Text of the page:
For much of the alarming surge of the terrorist group the Islamic State in Iraq, a great deal of attention on the resistance has remained on the Peshmerga, Kurdish fighters dedicated to keeping the Islamic State from expanding. Now, it is Assyrian Christians that are organizing similar militias to do their part in keeping the Islamist terrorists at bay.
The Agence France-Presse reports that Christian Assyrians in the village of Sharafiya are arming themselves and organizing forces in preparation for an attack from the Islamic State. Calling themselves the Dwekh Nawsha, which the AFP describes as “an Assyrian phrase conveying self-sacrifice,” they are believed to be one of the first to be an exclusively Christian group of soldiers.
Some, the AFP reports, are former officers in the Iraqi military. Others are civilians who require training, but all are committed to fighting the Islamic State. While the group notes it needs significantly larger amounts of weapons and better training, it claims to have already reached out to other groups, particularly in Lebanon, for support. It is believed that they total up to 2,000 at the moment, according to statistics provided by Iraq’s most prominent Christian political party, the Assyrian Democratic Movement.
Christians have been one of the Islamic State’s biggest targets, though it has also targeted for elimination all groups that do not adhere to their extremist version of Sunni Islam. While Christianity has thrived in Iraq since shortly after the establishment of the faith, some formerly Christian areas have been entirely emptied of their Christian populations. In Mosul, Iraq’s second-largest city, Islamic State jihadists destroyed Christian sites and forced all Christians to either convert and pay an infidel’s tax (jizya), leave the city, or accept execution. One woman forced to flee Mosul testified: “They told us, ‘Go away! This is not your land. Go to your Christian people and to your pastors. Let them feed you, shelter you, and give you homes.'”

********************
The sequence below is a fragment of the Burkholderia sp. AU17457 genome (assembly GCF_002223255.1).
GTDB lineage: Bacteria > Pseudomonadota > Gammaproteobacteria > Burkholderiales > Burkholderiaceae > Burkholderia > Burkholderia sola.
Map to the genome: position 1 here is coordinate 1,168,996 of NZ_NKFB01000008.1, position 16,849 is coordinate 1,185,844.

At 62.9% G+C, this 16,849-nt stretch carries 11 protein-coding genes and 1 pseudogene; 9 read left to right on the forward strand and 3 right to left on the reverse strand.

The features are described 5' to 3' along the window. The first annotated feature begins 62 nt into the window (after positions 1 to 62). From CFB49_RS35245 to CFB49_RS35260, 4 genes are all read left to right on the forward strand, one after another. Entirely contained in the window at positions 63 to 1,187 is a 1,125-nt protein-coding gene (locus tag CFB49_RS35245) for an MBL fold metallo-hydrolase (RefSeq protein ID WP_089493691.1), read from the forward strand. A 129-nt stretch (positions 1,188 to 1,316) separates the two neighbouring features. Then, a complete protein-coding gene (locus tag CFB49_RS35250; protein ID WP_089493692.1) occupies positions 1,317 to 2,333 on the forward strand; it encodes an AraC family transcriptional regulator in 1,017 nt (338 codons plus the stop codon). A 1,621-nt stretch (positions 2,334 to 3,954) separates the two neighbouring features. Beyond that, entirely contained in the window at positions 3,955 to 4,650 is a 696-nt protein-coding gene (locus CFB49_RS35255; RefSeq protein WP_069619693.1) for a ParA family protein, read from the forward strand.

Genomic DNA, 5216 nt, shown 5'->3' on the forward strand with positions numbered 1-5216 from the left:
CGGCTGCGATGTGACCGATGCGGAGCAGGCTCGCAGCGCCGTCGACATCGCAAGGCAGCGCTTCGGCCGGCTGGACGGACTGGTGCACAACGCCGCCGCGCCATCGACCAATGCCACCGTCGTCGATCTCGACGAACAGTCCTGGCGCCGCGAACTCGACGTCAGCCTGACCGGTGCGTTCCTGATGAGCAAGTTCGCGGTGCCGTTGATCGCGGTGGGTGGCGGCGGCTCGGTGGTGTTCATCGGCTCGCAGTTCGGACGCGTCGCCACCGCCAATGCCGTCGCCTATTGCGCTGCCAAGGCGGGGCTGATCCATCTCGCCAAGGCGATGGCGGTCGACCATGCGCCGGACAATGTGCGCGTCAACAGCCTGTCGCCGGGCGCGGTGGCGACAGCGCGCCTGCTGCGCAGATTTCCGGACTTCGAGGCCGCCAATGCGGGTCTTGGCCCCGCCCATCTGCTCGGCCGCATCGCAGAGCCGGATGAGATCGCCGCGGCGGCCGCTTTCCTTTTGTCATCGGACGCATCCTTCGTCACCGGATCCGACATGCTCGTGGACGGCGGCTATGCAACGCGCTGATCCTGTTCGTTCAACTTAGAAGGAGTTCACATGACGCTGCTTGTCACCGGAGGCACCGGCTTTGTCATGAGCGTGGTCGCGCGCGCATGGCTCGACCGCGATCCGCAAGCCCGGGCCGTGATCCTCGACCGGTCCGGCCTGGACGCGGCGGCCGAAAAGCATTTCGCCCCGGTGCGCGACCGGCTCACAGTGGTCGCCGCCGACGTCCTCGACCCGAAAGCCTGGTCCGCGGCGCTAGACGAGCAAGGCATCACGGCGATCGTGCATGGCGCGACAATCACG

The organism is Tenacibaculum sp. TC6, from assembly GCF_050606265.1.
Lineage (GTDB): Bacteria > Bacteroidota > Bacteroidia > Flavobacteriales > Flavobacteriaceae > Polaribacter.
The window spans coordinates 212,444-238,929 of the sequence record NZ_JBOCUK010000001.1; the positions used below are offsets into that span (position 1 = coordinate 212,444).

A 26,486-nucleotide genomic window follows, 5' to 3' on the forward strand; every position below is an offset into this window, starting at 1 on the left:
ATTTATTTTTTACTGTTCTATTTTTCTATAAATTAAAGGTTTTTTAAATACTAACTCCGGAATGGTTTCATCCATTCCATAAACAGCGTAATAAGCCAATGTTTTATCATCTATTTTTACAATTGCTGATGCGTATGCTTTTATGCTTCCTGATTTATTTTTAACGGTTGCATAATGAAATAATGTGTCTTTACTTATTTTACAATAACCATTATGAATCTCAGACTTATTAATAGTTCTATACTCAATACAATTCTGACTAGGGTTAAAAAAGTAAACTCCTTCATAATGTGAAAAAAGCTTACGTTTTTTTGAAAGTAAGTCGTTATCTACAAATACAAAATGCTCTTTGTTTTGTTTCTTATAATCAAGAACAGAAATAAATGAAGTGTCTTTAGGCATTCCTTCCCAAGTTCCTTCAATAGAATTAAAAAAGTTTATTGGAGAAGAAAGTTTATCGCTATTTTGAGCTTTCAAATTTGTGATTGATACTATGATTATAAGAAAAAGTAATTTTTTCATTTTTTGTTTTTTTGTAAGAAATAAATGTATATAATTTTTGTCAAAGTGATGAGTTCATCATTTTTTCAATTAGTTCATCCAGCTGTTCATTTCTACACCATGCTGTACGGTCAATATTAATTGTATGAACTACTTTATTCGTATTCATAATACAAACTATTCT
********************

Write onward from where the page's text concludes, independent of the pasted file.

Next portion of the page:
It is estimated that 200,000 people have fled northern Iraq after repeated assaults against Christian and other minority villages by the terrorists of the Islamic State.
Iraq’s Yazidi minority has suffered alongside Christians, as the takeover of Mosul allowed the Islamic State to create a stronghold that opened an opportunity to attack Yazidi areas. The Yazidi, many of which live in the Kurdish areas of Iraq, were executed en masse in villages the Islamic State attacked, and many were forced to flee into Mount Sinjar, a difficult terrain devoid of food or water. Others, women and girls in particular, were taken captive, often to serve as sex slaves for the jihadists.
According to Yazidi Kurdish member of Parliament Sheikh Shamo, it is believed that 5,000 Yazidis died during the assault on Mount Sinjar. Twenty-five thousand are estimated to have been fully displaced and currently homeless, he said. Two-thousand girls have been abducted and not returned.
Shamo told Kurdish outlet Rudaw that, much like the Assyrians, the Yazidis are organizing a militia. With 600 volunteers, Yazidi soldiers have begun to train with Kurdish Peshmerga. “Most of them have served in the Iraqi army or the Peshmerga forces. We are planning to send them to Zakho military academy for training,” Shamo added.